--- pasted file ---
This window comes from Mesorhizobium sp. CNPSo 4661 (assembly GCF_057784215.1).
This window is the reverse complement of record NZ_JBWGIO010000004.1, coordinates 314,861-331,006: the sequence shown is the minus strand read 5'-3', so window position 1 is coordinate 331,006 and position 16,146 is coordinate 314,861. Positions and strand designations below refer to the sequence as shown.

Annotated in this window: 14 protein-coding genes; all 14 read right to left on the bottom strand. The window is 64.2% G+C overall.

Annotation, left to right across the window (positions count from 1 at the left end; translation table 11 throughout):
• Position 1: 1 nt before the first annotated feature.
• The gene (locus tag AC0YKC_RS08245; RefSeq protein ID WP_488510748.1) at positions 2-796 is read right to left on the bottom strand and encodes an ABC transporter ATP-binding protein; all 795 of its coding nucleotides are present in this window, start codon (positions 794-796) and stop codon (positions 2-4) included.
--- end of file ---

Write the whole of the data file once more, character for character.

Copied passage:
This window comes from Mesorhizobium sp. CNPSo 4661 (assembly GCF_057784215.1).
This window is the reverse complement of record NZ_JBWGIO010000004.1, coordinates 314,861-331,006: the sequence shown is the minus strand read 5'-3', so window position 1 is coordinate 331,006 and position 16,146 is coordinate 314,861. Positions and strand designations below refer to the sequence as shown.

Annotated in this window: 14 protein-coding genes; all 14 read right to left on the bottom strand. The window is 64.2% G+C overall.

Annotation, left to right across the window (positions count from 1 at the left end; translation table 11 throughout):
• Position 1: 1 nt before the first annotated feature.
• The gene (locus tag AC0YKC_RS08245; RefSeq protein ID WP_488510748.1) at positions 2-796 is read right to left on the bottom strand and encodes an ABC transporter ATP-binding protein; all 795 of its coding nucleotides are present in this window, start codon (positions 794-796) and stop codon (positions 2-4) included.